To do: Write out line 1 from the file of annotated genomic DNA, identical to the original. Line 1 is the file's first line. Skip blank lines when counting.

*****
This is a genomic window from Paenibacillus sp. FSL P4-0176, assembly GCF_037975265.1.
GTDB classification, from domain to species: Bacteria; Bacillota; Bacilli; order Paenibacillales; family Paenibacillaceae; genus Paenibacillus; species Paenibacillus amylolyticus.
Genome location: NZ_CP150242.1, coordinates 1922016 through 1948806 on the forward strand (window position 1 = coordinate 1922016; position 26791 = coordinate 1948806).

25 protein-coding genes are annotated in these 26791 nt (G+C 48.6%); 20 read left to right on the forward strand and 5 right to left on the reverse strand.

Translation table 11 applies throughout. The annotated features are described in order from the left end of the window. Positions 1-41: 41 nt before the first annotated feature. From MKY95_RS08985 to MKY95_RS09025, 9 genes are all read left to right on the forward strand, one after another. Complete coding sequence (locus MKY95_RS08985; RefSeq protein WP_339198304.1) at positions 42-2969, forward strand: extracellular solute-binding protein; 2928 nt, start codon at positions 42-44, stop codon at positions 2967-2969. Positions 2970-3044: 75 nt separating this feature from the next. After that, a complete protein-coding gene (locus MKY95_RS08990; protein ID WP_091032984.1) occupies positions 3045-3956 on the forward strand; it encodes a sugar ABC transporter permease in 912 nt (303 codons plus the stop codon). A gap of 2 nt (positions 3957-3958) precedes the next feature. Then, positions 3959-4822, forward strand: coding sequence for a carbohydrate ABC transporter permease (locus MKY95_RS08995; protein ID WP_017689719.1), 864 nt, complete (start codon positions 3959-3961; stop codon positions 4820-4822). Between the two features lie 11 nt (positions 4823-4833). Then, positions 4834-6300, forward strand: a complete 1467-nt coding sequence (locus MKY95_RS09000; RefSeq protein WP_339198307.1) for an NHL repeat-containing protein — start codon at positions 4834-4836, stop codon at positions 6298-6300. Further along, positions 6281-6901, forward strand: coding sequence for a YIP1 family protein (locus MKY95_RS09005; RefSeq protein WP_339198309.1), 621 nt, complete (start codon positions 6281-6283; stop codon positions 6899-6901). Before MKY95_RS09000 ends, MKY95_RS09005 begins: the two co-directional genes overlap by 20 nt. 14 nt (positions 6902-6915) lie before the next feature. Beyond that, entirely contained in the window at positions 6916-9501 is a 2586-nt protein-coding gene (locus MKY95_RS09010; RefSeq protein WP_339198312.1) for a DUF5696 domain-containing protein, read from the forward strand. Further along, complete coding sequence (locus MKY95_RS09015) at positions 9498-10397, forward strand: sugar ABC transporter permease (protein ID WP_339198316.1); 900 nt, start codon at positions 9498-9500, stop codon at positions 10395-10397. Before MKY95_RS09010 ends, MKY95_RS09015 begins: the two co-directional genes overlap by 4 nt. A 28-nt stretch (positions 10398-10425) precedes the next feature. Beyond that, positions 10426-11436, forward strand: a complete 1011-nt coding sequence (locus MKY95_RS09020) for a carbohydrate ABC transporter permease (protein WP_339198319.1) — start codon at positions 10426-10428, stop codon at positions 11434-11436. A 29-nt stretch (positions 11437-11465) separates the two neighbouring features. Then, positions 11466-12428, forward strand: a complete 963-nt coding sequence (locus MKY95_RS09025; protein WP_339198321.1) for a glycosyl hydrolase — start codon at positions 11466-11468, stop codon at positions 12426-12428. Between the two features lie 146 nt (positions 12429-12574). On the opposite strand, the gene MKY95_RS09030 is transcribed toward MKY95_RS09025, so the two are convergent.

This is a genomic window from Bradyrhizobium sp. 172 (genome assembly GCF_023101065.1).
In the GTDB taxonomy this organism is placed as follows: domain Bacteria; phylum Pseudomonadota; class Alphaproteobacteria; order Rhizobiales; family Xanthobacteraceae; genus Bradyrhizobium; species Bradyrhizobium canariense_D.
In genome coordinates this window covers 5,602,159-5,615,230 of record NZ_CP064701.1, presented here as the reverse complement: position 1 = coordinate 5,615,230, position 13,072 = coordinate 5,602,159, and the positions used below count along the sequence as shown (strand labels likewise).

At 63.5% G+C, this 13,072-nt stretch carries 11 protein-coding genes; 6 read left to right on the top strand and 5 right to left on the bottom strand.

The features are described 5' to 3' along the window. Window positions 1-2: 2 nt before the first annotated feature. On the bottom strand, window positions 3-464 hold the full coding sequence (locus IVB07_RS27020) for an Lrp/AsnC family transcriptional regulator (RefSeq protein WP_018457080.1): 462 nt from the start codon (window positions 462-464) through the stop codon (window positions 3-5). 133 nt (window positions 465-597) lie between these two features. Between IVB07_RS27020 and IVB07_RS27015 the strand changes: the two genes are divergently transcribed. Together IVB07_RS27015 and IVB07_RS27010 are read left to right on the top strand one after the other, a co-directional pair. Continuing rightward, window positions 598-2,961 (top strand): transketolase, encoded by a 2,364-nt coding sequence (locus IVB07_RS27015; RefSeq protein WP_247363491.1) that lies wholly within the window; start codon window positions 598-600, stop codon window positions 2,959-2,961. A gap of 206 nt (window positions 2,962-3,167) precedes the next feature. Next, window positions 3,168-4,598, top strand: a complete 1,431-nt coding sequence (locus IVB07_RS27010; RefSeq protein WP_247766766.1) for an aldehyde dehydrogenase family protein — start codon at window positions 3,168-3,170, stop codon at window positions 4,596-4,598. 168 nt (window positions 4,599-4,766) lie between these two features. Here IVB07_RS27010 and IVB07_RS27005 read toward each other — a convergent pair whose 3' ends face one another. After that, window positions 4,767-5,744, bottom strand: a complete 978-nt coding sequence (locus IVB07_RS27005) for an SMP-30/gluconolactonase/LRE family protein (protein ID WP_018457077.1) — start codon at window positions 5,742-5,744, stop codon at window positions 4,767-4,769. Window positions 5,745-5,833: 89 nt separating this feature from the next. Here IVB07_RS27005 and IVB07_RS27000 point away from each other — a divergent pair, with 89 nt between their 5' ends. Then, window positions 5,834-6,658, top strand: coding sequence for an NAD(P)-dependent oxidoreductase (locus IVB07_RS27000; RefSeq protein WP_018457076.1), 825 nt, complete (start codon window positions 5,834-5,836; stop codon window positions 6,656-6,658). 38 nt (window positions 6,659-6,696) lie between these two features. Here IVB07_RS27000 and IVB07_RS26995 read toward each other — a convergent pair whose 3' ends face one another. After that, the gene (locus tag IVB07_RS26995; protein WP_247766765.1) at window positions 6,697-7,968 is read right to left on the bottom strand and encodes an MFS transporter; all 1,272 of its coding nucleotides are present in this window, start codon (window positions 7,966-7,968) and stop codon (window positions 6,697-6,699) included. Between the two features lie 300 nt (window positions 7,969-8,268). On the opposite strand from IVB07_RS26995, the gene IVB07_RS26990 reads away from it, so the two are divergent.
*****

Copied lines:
This is a genomic window from Paenibacillus sp. FSL P4-0176, assembly GCF_037975265.1.